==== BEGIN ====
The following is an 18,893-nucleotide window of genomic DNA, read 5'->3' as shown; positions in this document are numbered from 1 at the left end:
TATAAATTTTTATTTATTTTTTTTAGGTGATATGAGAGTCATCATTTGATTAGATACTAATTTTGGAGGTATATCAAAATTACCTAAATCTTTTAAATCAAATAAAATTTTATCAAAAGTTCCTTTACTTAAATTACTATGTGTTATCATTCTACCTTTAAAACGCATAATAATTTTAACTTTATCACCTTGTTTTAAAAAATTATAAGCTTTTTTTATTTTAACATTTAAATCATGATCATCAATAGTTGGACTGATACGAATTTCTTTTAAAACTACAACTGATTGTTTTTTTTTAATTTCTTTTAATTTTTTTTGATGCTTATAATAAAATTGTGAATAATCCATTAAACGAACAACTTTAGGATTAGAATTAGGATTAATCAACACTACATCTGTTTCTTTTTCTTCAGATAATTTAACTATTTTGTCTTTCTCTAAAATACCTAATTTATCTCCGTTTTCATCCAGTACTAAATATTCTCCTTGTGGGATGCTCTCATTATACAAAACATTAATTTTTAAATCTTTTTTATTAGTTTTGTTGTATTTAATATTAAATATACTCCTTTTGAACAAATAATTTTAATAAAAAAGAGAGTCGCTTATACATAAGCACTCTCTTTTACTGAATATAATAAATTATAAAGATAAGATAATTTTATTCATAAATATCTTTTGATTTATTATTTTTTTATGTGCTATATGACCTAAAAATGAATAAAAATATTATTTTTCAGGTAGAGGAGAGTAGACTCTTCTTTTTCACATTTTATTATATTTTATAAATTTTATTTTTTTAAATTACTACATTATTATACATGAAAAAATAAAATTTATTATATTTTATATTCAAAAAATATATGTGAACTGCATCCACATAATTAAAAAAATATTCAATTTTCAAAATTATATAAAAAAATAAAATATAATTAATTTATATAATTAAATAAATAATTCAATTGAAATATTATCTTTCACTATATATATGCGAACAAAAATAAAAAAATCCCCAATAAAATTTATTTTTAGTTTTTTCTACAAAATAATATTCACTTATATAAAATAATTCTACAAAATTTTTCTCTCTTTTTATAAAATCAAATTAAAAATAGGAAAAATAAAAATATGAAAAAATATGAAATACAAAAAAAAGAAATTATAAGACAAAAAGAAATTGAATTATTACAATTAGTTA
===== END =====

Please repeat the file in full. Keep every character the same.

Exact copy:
The following is an 18,893-nucleotide window of genomic DNA, read 5'->3' as shown; positions in this document are numbered from 1 at the left end:
TATAAATTTTTATTTATTTTTTTTAGGTGATATGAGAGTCATCATTTGATTAGATACTAATTTTGGAGGTATATCAAAATTACCTAAATCTTTTAAATCAAATAAAATTTTATCAAAAGTTCCTTTACTTAAATTACTATGTGTTATCATTCTACCTTTAAAACGCATAATAATTTTAACTTTATCACCTTGTTTTAAAAAATTATAAGCTTTTTTTATTTTAACATTTAAATCATGATCATCAATAGTTGGACTGATACGAATTTCTTTTAAAACTACAACTGATTGTTTTTTTTTAATTTCTTTTAATTTTTTTTGATGCTTATAATAAAATTGTGAATAATCCATTAAACGAACAACTTTAGGATTAGAATTAGGATTAATCAACACTACATCTGTTTCTTTTTCTTCAGATAATTTAACTATTTTGTCTTTCTCTAAAATACCTAATTTATCTCCGTTTTCATCCAGTACTAAATATTCTCCTTGTGGGATGCTCTCATTATACAAAACATTAATTTTTAAATCTTTTTTATTAGTTTTGTTGTATTTAATATTAAATATACTCCTTTTGAACAAATAATTTTAATAAAAAAGAGAGTCGCTTATACATAAGCACTCTCTTTTACTGAATATAATAAATTATAAAGATAAGATAATTTTATTCATAAATATCTTTTGATTTATTATTTTTTTATGTGCTATATGACCTAAAAATGAATAAAAATATTATTTTTCAGGTAGAGGAGAGTAGACTCTTCTTTTTCACATTTTATTATATTTTATAAATTTTATTTTTTTAAATTACTACATTATTATACATGAAAAAATAAAATTTATTATATTTTATATTCAAAAAATATATGTGAACTGCATCCACATAATTAAAAAAATATTCAATTTTCAAAATTATATAAAAAAATAAAATATAATTAATTTATATAATTAAATAAATAATTCAATTGAAATATTATCTTTCACTATATATATGCGAACAAAAATAAAAAAATCCCCAATAAAATTTATTTTTAGTTTTTTCTACAAAATAATATTCACTTATATAAAATAATTCTACAAAATTTTTCTCTCTTTTTATAAAATCAAATTAAAAATAGGAAAAATAAAAATATGAAAAAATATGAAATACAAAAAAAAGAAATTATAAGACAAAAAGAAATTGAATTATTACAATTAGTTA